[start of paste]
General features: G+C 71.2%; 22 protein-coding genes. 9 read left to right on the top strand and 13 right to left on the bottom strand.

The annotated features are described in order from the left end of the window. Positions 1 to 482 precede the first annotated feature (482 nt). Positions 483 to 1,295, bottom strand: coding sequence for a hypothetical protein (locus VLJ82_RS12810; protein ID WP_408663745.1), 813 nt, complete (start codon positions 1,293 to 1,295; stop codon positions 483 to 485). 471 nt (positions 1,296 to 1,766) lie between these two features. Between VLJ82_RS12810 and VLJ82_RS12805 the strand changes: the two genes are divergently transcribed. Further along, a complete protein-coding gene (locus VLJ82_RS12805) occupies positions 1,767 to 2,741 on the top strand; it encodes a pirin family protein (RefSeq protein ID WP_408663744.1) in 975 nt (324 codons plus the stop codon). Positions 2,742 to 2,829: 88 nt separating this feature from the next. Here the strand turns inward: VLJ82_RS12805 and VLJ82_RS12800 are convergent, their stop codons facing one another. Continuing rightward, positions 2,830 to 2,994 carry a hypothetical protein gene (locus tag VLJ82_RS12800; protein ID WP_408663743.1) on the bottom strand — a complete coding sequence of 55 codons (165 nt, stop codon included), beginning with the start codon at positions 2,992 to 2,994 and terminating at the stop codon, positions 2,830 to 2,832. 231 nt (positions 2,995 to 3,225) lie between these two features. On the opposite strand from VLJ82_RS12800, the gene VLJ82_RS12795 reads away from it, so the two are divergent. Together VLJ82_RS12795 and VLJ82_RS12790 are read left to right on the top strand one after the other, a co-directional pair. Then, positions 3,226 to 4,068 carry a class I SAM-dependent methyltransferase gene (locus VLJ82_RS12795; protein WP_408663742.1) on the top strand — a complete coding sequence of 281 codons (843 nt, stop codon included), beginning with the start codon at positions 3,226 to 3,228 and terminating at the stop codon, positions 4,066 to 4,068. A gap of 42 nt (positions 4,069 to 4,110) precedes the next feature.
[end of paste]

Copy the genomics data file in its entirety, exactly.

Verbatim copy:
General features: G+C 71.2%; 22 protein-coding genes. 9 read left to right on the top strand and 13 right to left on the bottom strand.

The annotated features are described in order from the left end of the window. Positions 1 to 482 precede the first annotated feature (482 nt). Positions 483 to 1,295, bottom strand: coding sequence for a hypothetical protein (locus VLJ82_RS12810; protein ID WP_408663745.1), 813 nt, complete (start codon positions 1,293 to 1,295; stop codon positions 483 to 485). 471 nt (positions 1,296 to 1,766) lie between these two features. Between VLJ82_RS12810 and VLJ82_RS12805 the strand changes: the two genes are divergently transcribed. Further along, a complete protein-coding gene (locus VLJ82_RS12805) occupies positions 1,767 to 2,741 on the top strand; it encodes a pirin family protein (RefSeq protein ID WP_408663744.1) in 975 nt (324 codons plus the stop codon). Positions 2,742 to 2,829: 88 nt separating this feature from the next. Here the strand turns inward: VLJ82_RS12805 and VLJ82_RS12800 are convergent, their stop codons facing one another. Continuing rightward, positions 2,830 to 2,994 carry a hypothetical protein gene (locus tag VLJ82_RS12800; protein ID WP_408663743.1) on the bottom strand — a complete coding sequence of 55 codons (165 nt, stop codon included), beginning with the start codon at positions 2,992 to 2,994 and terminating at the stop codon, positions 2,830 to 2,832. 231 nt (positions 2,995 to 3,225) lie between these two features. On the opposite strand from VLJ82_RS12800, the gene VLJ82_RS12795 reads away from it, so the two are divergent. Together VLJ82_RS12795 and VLJ82_RS12790 are read left to right on the top strand one after the other, a co-directional pair. Then, positions 3,226 to 4,068 carry a class I SAM-dependent methyltransferase gene (locus VLJ82_RS12795; protein WP_408663742.1) on the top strand — a complete coding sequence of 281 codons (843 nt, stop codon included), beginning with the start codon at positions 3,226 to 3,228 and terminating at the stop codon, positions 4,066 to 4,068. A gap of 42 nt (positions 4,069 to 4,110) precedes the next feature.